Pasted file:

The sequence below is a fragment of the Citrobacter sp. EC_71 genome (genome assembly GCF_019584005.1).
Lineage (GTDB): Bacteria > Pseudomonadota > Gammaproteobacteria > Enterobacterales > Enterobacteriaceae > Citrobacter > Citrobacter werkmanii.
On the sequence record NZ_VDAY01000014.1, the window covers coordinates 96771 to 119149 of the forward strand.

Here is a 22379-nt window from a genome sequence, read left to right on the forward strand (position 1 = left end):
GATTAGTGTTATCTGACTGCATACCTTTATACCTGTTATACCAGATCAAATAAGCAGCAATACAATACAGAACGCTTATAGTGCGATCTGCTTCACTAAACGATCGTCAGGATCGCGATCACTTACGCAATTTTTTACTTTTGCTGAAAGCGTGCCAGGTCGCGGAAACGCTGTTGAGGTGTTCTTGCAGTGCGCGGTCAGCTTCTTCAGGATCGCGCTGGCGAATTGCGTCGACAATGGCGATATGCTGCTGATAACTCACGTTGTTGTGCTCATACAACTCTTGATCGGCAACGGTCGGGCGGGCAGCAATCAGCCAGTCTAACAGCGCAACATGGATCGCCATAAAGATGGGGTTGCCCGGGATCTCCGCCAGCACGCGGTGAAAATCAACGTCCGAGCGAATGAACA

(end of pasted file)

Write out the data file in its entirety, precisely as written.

The sequence below is a fragment of the Citrobacter sp. EC_71 genome (genome assembly GCF_019584005.1).
Lineage (GTDB): Bacteria > Pseudomonadota > Gammaproteobacteria > Enterobacterales > Enterobacteriaceae > Citrobacter > Citrobacter werkmanii.
On the sequence record NZ_VDAY01000014.1, the window covers coordinates 96771 to 119149 of the forward strand.

Here is a 22379-nt window from a genome sequence, read left to right on the forward strand (position 1 = left end):
GATTAGTGTTATCTGACTGCATACCTTTATACCTGTTATACCAGATCAAATAAGCAGCAATACAATACAGAACGCTTATAGTGCGATCTGCTTCACTAAACGATCGTCAGGATCGCGATCACTTACGCAATTTTTTACTTTTGCTGAAAGCGTGCCAGGTCGCGGAAACGCTGTTGAGGTGTTCTTGCAGTGCGCGGTCAGCTTCTTCAGGATCGCGCTGGCGAATTGCGTCGACAATGGCGATATGCTGCTGATAACTCACGTTGTTGTGCTCATACAACTCTTGATCGGCAACGGTCGGGCGGGCAGCAATCAGCCAGTCTAACAGCGCAACATGGATCGCCATAAAGATGGGGTTGCCCGGGATCTCCGCCAGCACGCGGTGAAAATCAACGTCCGAGCGAATGAACA